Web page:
Immunological dysfunction have been widely linked to many neuropsychiatric disorders including obsessive compulsive disorder (OCD), major depression, bipolar disorder, autism, schizophrenia and Alzheimer disease. In addition, results from genome wide association studies suggest that genes whose dysfunction have been implicated in immune dysfunction and/or signaling, contribute to increased risk to the above-mentioned mental disorders. However the basis for the above associations is not clear, which is cause or effect? Do the drugs prescribed for neuropsychiatric disorders affect the immune system? We have identified a mouse where defective microglia, the immune system of the brain, appears causal for a distinct pathological behavior. Further, a bone marrow transplant cures this mouse of its pathological behavior. In this mouse we have directly linked a deficiency in the immune system with pathological behavior. Mice with a mutation in Hoxb8 show unexpected behavior manifested by compulsive grooming and hair removal, similar to human with the OCD-spectrum disorder, trichotillomania. These mice first exhibit compulsive grooming, which turns pathological, resulting in hair removal and lesions at the over groomed sites. There are two principle sources of microglia in mammals, a resident population that is present in the brain early during embryogenesis prior to vascularization, and a second population derived from bone marrow that enters the brain after birth. Hoxb8 exclusively labels the second. Having demonstrated a direct relationship between defective microglia and a behavioral pathology, we are now positioned to determine how microglia affect behavior and most importantly how defective microglia leads to distinct behavioral pathology. One can imagine multiple mechanisms and the causality is likely to be multifaceted. We propose molecular approaches to determine how normal microglia differ from Hoxb8 mutant microglia. Genetic approaches will be used to determine if microglia deficiencies manifest a broader range of behavioral pathologies. Two-photon imaging will be used to examine the behavior of normal and mutant microglial filopodia. Finally, electrophysiological experiments will be used to determine if electrical contacts are made between microglia and neurons and whether these contacts are altered in Hoxb8 mutant mice. Further, if electrochemical contacts between microglia and neurons can be detected, can perturbations of microglia activity induce changes in neuronal activity? Through these multiple broad approaches we hope to provide insight into how non-neuronal cells in the brain, microglia, can so profoundly influence behavior and behavioral pathology.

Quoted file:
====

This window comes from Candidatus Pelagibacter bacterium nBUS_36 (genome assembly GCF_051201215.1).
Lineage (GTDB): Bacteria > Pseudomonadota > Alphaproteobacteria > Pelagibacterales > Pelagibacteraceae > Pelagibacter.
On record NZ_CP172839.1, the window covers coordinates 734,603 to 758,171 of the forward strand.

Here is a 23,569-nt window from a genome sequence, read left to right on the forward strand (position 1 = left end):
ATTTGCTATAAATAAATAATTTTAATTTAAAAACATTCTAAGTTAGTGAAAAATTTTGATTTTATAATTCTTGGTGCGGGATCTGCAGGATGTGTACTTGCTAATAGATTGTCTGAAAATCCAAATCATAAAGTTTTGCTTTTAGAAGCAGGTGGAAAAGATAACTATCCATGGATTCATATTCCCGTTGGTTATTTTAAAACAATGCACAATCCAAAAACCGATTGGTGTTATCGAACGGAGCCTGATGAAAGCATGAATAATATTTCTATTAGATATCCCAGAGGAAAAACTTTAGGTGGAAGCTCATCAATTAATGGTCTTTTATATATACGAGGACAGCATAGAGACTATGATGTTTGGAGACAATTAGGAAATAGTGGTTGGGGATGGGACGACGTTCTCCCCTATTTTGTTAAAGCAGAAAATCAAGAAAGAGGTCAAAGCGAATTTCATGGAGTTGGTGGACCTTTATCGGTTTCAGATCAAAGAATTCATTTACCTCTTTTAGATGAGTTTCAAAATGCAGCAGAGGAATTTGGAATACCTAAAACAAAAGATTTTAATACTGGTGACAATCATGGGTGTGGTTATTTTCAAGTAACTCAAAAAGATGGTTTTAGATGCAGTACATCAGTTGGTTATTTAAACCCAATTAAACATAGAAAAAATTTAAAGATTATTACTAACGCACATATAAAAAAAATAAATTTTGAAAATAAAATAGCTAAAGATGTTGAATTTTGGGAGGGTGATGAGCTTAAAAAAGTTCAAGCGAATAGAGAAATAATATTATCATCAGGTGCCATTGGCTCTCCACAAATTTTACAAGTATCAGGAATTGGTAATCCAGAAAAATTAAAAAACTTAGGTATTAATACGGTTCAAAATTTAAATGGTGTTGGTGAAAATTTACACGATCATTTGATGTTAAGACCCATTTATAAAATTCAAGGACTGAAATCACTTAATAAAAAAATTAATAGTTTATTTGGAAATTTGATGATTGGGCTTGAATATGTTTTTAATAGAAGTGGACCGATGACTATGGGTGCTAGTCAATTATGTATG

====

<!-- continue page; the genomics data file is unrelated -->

Microglia affect the brain in a multitude of interactions that are only beginning to surface. The Hoxb8 mutant mouse appears to link a microglial dysfunction to compulsive behavior, providing a unique system to study this linkage. Our proposal will not only be directed at establishing the molecular, cellular and neurophysiological basis for this linkage, but also at generating genetic tools to further explore the broader role of microglia in the normal brain as well as in psychiatric conditions
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